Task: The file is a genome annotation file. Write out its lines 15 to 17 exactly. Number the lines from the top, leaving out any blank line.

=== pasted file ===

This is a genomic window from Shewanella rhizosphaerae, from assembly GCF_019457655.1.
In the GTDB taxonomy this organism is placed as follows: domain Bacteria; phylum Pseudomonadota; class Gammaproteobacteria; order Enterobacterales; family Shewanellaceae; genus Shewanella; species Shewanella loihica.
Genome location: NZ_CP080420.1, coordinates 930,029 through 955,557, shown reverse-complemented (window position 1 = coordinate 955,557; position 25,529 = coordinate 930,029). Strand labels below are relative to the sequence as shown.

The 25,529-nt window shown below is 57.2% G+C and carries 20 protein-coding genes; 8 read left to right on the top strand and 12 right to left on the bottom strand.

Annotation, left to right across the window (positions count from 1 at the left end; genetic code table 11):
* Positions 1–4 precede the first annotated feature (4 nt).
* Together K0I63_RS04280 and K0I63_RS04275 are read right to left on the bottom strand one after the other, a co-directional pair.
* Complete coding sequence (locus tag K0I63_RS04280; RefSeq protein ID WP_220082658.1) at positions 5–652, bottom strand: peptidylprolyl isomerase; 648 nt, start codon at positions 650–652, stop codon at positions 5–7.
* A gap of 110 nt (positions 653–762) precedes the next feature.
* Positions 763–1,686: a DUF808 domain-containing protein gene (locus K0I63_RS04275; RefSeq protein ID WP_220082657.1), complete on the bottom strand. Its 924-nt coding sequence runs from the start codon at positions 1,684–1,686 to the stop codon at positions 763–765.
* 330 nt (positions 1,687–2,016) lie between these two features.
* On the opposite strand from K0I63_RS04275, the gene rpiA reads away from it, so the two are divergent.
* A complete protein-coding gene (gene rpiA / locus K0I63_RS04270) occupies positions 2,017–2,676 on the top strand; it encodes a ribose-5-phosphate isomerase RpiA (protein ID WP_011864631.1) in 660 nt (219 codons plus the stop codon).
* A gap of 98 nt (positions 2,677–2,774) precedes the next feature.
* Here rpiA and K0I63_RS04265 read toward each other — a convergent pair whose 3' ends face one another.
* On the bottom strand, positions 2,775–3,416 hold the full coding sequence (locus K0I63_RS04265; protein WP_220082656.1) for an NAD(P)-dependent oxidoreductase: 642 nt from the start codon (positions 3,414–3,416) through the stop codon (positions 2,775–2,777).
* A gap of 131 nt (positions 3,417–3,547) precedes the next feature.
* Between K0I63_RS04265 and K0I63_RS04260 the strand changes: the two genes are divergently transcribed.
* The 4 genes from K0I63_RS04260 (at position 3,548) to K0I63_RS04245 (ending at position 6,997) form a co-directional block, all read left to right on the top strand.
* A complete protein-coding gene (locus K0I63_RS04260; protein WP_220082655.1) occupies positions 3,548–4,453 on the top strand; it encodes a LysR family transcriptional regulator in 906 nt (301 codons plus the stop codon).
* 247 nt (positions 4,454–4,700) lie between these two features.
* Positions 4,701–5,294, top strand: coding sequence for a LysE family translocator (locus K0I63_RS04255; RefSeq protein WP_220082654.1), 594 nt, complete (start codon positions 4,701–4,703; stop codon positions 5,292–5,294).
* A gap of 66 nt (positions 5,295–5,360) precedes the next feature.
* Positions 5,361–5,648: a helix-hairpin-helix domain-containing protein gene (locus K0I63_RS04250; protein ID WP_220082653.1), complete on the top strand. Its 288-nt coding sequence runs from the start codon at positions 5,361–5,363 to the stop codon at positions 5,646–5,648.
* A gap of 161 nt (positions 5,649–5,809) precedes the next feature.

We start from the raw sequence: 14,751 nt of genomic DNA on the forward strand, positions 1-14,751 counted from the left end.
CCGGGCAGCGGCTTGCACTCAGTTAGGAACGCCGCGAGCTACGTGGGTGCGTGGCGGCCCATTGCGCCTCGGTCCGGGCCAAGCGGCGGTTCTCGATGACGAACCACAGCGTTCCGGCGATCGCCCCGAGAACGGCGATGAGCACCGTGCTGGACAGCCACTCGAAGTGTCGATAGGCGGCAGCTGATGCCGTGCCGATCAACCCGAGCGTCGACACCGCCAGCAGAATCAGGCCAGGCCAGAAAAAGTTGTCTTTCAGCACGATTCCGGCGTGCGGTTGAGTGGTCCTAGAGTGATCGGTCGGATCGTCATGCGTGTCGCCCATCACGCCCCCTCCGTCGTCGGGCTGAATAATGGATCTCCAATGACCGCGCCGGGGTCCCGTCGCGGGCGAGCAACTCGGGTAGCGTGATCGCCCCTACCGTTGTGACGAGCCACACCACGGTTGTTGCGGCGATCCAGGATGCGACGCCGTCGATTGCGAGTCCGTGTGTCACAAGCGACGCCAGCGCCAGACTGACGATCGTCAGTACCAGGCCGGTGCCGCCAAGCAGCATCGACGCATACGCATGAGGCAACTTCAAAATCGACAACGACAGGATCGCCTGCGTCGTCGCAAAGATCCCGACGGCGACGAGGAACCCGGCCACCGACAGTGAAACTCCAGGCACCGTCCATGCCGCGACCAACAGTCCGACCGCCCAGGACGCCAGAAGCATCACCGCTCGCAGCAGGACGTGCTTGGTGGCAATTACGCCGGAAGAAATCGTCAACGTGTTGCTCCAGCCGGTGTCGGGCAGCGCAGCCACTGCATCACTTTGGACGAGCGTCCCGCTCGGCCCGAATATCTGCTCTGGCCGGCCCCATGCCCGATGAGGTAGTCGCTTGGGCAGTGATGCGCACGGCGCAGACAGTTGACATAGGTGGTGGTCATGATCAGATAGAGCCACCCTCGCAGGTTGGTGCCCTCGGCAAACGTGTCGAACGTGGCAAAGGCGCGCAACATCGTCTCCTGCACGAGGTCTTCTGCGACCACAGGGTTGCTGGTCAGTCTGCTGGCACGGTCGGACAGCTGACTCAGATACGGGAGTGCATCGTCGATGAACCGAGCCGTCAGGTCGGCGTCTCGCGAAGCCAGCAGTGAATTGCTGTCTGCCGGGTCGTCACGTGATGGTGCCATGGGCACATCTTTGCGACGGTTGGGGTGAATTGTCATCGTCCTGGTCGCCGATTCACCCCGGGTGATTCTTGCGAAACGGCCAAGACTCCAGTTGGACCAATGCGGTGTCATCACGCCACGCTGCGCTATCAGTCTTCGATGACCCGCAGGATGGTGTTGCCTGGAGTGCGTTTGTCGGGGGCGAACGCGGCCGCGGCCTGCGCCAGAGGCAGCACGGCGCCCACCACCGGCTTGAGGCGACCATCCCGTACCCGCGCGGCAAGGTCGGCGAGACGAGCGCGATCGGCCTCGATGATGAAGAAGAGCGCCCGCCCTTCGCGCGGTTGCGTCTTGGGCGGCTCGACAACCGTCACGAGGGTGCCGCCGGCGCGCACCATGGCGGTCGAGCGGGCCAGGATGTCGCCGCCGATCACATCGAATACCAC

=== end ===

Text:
* Here rpiA and K0I63_RS04265 read toward each other — a convergent pair whose 3' ends face one another.
* On the bottom strand, positions 2,775–3,416 hold the full coding sequence (locus K0I63_RS04265; protein WP_220082656.1) for an NAD(P)-dependent oxidoreductase: 642 nt from the start codon (positions 3,414–3,416) through the stop codon (positions 2,775–2,777).
* A gap of 131 nt (positions 3,417–3,547) precedes the next feature.